Marketing began to be regionally focused, focusing on tobacconists. "At that time, there were not many organic tobacco products because of their popularity," said Anne-Marie Bracq, director of CTS France. "We started with 20 tons of tobacco and grew it step by step, explaining to tobacco merchants that if they choose to sell our product, they are supporting growers in their countries."

The idea is popular in France. France prides itself on its domestically produced cheese and wine varieties with clearly defined origins. The company is applying the same concept to two other markets. In Spain, for example, it has a sales force of 17 people.

CTS works with 120 tobacco farmers in France, who form the TGA cooperative, growing nearly 300 hectares of tobacco in the area between Bordeaux and Lot-et-Garonne. These farms are small, with tobacco being just one of a variety of crops, usually grown on 2 to 4 hectares.

In Belgium, CTS works with just one or two growers, while in Spain it works with 150 growers in a cooperative that grows 550 hectares of tobacco for CTS's RYO brand.

“Tobacco growing is not as traditional in France as it is in Spain, where Burley is the main variety and flue-cured Virginia (FCV) is more of a filler type,” explained Jérôme Dufieux, director of Traditab. "In France, Burley production is more mechanized, while FCV production is more of a manual process. In Spain, where the farms are larger and more specialized in growing tobacco, it's the opposite; Spanish FCV is more aromatic."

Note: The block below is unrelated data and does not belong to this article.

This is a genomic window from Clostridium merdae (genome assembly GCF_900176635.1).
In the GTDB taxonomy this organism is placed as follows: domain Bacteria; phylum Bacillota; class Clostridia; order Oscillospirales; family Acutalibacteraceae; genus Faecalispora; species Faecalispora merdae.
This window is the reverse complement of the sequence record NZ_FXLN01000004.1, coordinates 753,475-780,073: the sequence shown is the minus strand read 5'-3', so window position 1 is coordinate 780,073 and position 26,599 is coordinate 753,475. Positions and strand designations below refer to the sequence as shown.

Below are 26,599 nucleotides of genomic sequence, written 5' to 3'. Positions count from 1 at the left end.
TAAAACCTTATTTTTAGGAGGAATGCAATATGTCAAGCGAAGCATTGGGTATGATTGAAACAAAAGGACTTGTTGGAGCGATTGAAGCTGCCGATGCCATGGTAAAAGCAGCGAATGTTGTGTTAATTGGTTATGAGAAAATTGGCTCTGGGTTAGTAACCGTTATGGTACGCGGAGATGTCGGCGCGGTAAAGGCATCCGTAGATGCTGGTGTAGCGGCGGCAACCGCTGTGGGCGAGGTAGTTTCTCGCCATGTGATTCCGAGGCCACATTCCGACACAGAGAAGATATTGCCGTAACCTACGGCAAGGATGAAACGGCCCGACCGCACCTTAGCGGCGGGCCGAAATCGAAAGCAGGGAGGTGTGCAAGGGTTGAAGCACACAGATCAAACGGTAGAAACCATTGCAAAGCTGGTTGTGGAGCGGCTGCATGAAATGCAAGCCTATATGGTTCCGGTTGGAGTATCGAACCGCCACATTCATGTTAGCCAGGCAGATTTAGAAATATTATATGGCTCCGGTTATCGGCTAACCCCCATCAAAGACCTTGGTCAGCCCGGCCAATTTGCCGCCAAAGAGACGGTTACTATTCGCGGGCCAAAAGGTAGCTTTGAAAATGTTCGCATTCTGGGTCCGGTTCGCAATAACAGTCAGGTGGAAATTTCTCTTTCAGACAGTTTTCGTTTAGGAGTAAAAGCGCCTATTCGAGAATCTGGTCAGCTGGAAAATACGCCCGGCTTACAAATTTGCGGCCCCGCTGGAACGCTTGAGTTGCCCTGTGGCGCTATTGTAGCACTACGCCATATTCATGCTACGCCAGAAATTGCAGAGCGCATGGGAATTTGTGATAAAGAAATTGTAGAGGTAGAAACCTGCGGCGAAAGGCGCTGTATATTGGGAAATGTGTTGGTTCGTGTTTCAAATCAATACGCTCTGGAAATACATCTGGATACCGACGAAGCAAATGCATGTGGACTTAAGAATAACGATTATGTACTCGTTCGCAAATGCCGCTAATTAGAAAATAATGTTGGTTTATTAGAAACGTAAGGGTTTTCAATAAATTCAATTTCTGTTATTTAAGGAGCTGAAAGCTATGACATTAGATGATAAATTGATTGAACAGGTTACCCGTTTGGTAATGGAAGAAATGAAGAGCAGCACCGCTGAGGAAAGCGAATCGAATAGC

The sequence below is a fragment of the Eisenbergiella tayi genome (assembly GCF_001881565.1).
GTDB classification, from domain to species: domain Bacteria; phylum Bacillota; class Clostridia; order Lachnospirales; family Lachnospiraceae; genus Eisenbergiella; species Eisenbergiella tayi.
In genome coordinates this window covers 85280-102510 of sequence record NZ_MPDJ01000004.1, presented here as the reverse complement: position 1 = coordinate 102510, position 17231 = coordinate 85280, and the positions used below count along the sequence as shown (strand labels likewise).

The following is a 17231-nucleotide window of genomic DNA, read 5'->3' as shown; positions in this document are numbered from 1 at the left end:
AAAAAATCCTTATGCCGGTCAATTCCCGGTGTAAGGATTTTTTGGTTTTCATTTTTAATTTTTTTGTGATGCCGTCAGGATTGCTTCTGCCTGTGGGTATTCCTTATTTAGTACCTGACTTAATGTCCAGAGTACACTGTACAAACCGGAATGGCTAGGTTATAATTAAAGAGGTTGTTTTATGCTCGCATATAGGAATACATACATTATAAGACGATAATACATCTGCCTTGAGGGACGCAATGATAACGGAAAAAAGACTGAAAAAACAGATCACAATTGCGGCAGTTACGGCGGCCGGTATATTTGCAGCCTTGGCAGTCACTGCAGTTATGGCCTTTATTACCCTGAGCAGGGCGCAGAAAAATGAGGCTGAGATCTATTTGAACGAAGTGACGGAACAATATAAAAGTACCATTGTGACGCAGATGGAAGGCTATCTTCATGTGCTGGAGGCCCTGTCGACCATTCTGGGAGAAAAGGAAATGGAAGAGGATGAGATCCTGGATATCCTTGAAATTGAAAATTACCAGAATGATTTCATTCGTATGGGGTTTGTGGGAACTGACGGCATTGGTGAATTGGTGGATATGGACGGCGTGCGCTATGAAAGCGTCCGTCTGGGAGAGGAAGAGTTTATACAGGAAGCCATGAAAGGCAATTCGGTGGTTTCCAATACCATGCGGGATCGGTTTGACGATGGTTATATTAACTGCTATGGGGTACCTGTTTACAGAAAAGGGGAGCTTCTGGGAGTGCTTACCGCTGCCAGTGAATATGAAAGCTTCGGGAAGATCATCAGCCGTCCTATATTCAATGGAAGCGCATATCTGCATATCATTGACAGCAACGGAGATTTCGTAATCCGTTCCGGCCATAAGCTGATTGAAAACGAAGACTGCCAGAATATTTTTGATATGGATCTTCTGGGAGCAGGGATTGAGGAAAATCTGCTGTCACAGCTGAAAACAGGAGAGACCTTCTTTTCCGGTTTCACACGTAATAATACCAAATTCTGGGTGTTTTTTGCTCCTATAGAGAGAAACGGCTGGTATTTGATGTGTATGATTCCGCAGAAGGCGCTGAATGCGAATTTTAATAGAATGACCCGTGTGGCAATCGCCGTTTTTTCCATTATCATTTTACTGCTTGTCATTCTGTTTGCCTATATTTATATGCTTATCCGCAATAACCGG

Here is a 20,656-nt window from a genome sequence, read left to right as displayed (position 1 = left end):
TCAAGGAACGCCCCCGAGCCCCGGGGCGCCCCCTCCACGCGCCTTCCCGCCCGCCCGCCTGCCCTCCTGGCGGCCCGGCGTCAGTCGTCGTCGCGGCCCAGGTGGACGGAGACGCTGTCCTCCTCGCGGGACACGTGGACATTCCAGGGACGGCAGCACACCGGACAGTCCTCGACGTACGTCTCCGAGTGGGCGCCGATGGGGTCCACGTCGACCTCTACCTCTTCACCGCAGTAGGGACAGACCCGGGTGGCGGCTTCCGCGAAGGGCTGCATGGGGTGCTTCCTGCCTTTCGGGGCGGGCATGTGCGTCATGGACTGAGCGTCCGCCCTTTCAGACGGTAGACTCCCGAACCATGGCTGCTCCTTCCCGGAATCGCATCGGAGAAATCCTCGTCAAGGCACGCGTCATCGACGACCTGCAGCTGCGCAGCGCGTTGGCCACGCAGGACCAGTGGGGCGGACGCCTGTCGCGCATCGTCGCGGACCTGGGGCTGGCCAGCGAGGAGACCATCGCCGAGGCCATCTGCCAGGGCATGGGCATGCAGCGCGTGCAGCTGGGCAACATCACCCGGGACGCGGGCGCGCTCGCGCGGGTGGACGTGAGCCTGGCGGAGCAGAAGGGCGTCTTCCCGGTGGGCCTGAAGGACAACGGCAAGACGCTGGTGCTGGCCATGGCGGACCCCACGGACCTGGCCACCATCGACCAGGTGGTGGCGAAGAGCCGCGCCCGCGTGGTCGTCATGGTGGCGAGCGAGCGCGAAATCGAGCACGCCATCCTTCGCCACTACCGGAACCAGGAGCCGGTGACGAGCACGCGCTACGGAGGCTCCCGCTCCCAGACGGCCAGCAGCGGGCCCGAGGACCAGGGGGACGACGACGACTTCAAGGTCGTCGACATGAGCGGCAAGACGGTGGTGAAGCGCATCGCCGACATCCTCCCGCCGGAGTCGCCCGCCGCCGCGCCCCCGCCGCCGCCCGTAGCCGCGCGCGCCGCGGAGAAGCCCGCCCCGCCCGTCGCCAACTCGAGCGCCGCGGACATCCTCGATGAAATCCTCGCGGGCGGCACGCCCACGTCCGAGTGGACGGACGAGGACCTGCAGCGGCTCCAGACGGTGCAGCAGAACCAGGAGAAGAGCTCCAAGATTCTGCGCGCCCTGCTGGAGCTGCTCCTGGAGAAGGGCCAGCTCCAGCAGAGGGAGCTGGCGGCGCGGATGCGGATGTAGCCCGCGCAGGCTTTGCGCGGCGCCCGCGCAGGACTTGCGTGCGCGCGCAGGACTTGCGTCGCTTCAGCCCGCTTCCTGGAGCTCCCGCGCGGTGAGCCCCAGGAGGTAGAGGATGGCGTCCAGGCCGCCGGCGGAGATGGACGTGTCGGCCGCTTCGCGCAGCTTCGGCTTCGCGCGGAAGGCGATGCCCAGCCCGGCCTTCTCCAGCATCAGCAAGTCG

Like Traditab, CTS's goal is to preserve a centuries-old regional tradition. "Our goal is to promote a tobacco culture that includes paying farmers an appropriate price," Bracq said. "This is also important in Spain. Extremadura produces 95% of Spain's tobacco, creates 1,900 jobs and contributes 91 million euros ($95.83 million) to the region's GDP."

expansion plan

Tobacco growers working with CTS face a challenge common to farmers in other agricultural sectors: finding a successor after retirement. "Maybe tobacco is more difficult because it's difficult to promote from a health perspective," Brack said. "But we still have the issue of economic viability. At CTS we are looking at ways to sustain tobacco growing and try to develop a future for growers. , and [find out] how to support them financially. We are also working on a project to find new farmers."

Brack said CTS plans to expand its existing product portfolio by developing a new RYO brand, but it won't be easy. About three years ago, France raised tobacco excise tax to 6.61 euros, well above the EU average of 3.34 euros.

Since then, the government has continued to increase taxes on RYO, thereby removing the buffer that RYO provided between factory-produced cigarettes and cheaper illegal cigarettes. "A pack of 20 cigarettes now costs 11 euros and a pack of 30 grams costs 15 to 20 euros," Brack explained. "The RYO segment is now declining more severely than the cigarette market."

CTS is also currently involved in a cigar project. "We are developing cigars made from southern French tobacco and plan to launch them within the next three years," Braque said.